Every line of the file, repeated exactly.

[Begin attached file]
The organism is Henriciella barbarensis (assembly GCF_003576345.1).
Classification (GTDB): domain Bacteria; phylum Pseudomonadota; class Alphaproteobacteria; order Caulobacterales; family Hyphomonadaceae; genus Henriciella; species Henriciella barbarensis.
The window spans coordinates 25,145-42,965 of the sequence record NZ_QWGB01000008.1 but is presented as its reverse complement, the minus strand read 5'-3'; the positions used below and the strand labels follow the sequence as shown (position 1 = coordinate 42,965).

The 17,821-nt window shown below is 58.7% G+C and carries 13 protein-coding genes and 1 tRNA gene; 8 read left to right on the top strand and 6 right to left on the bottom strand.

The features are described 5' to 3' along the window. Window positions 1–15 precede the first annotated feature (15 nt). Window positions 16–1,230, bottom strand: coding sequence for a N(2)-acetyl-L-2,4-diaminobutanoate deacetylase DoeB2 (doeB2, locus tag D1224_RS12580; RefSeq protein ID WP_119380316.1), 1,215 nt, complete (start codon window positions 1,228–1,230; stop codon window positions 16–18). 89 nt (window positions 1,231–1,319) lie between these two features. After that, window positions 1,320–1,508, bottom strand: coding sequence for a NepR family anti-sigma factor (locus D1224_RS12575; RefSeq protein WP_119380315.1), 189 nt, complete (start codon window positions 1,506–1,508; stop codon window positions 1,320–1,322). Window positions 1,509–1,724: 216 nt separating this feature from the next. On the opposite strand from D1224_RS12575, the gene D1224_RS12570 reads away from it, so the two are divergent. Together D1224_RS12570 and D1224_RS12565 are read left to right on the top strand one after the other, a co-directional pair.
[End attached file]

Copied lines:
The organism is Henriciella barbarensis (assembly GCF_003576345.1).
Classification (GTDB): domain Bacteria; phylum Pseudomonadota; class Alphaproteobacteria; order Caulobacterales; family Hyphomonadaceae; genus Henriciella; species Henriciella barbarensis.
The window spans coordinates 25,145-42,965 of the sequence record NZ_QWGB01000008.1 but is presented as its reverse complement, the minus strand read 5'-3'; the positions used below and the strand labels follow the sequence as shown (position 1 = coordinate 42,965).

The 17,821-nt window shown below is 58.7% G+C and carries 13 protein-coding genes and 1 tRNA gene; 8 read left to right on the top strand and 6 right to left on the bottom strand.

The features are described 5' to 3' along the window. Window positions 1–15 precede the first annotated feature (15 nt). Window positions 16–1,230, bottom strand: coding sequence for a N(2)-acetyl-L-2,4-diaminobutanoate deacetylase DoeB2 (doeB2, locus tag D1224_RS12580; RefSeq protein ID WP_119380316.1), 1,215 nt, complete (start codon window positions 1,228–1,230; stop codon window positions 16–18). 89 nt (window positions 1,231–1,319) lie between these two features. After that, window positions 1,320–1,508, bottom strand: coding sequence for a NepR family anti-sigma factor (locus D1224_RS12575; RefSeq protein WP_119380315.1), 189 nt, complete (start codon window positions 1,506–1,508; stop codon window positions 1,320–1,322). Window positions 1,509–1,724: 216 nt separating this feature from the next. On the opposite strand from D1224_RS12575, the gene D1224_RS12570 reads away from it, so the two are divergent. Together D1224_RS12570 and D1224_RS12565 are read left to right on the top strand one after the other, a co-directional pair.